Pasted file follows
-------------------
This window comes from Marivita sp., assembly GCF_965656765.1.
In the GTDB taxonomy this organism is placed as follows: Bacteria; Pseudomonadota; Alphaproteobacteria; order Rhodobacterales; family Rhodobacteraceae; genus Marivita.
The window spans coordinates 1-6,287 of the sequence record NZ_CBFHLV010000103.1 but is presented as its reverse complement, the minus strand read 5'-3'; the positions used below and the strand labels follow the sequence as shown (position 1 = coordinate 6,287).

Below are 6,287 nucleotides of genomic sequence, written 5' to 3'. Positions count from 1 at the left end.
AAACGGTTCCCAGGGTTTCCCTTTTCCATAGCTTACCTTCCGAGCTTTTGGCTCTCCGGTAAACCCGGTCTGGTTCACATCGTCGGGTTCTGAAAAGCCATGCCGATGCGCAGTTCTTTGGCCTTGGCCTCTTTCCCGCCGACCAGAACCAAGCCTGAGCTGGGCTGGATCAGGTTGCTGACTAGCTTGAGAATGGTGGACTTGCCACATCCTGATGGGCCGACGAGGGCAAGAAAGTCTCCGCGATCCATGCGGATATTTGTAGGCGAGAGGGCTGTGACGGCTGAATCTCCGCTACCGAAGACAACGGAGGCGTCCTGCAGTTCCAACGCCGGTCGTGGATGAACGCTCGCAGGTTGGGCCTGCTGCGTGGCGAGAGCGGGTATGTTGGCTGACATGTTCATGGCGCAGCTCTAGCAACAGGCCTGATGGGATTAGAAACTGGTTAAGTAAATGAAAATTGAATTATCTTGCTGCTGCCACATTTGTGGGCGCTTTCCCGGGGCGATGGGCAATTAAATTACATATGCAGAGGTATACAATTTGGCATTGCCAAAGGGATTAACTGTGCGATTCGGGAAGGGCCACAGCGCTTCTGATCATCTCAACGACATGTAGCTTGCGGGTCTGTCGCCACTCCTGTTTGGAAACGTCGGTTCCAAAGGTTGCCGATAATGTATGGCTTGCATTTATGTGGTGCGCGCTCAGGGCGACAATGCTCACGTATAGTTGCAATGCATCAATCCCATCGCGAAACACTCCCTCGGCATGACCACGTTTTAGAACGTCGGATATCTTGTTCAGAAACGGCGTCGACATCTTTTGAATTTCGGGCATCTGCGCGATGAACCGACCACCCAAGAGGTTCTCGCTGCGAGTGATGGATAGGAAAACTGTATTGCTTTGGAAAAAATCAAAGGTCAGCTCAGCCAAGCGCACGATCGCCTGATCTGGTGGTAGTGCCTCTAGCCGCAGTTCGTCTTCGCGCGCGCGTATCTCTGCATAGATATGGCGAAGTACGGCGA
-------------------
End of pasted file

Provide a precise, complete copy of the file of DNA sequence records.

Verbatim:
This window comes from Marivita sp., assembly GCF_965656765.1.
In the GTDB taxonomy this organism is placed as follows: Bacteria; Pseudomonadota; Alphaproteobacteria; order Rhodobacterales; family Rhodobacteraceae; genus Marivita.
The window spans coordinates 1-6,287 of the sequence record NZ_CBFHLV010000103.1 but is presented as its reverse complement, the minus strand read 5'-3'; the positions used below and the strand labels follow the sequence as shown (position 1 = coordinate 6,287).

Below are 6,287 nucleotides of genomic sequence, written 5' to 3'. Positions count from 1 at the left end.
AAACGGTTCCCAGGGTTTCCCTTTTCCATAGCTTACCTTCCGAGCTTTTGGCTCTCCGGTAAACCCGGTCTGGTTCACATCGTCGGGTTCTGAAAAGCCATGCCGATGCGCAGTTCTTTGGCCTTGGCCTCTTTCCCGCCGACCAGAACCAAGCCTGAGCTGGGCTGGATCAGGTTGCTGACTAGCTTGAGAATGGTGGACTTGCCACATCCTGATGGGCCGACGAGGGCAAGAAAGTCTCCGCGATCCATGCGGATATTTGTAGGCGAGAGGGCTGTGACGGCTGAATCTCCGCTACCGAAGACAACGGAGGCGTCCTGCAGTTCCAACGCCGGTCGTGGATGAACGCTCGCAGGTTGGGCCTGCTGCGTGGCGAGAGCGGGTATGTTGGCTGACATGTTCATGGCGCAGCTCTAGCAACAGGCCTGATGGGATTAGAAACTGGTTAAGTAAATGAAAATTGAATTATCTTGCTGCTGCCACATTTGTGGGCGCTTTCCCGGGGCGATGGGCAATTAAATTACATATGCAGAGGTATACAATTTGGCATTGCCAAAGGGATTAACTGTGCGATTCGGGAAGGGCCACAGCGCTTCTGATCATCTCAACGACATGTAGCTTGCGGGTCTGTCGCCACTCCTGTTTGGAAACGTCGGTTCCAAAGGTTGCCGATAATGTATGGCTTGCATTTATGTGGTGCGCGCTCAGGGCGACAATGCTCACGTATAGTTGCAATGCATCAATCCCATCGCGAAACACTCCCTCGGCATGACCACGTTTTAGAACGTCGGATATCTTGTTCAGAAACGGCGTCGACATCTTTTGAATTTCGGGCATCTGCGCGATGAACCGACCACCCAAGAGGTTCTCGCTGCGAGTGATGGATAGGAAAACTGTATTGCTTTGGAAAAAATCAAAGGTCAGCTCAGCCAAGCGCACGATCGCCTGATCTGGTGGTAGTGCCTCTAGCCGCAGTTCGTCTTCGCGCGCGCGTATCTCTGCATAGATATGGCGAAGTACGGCGA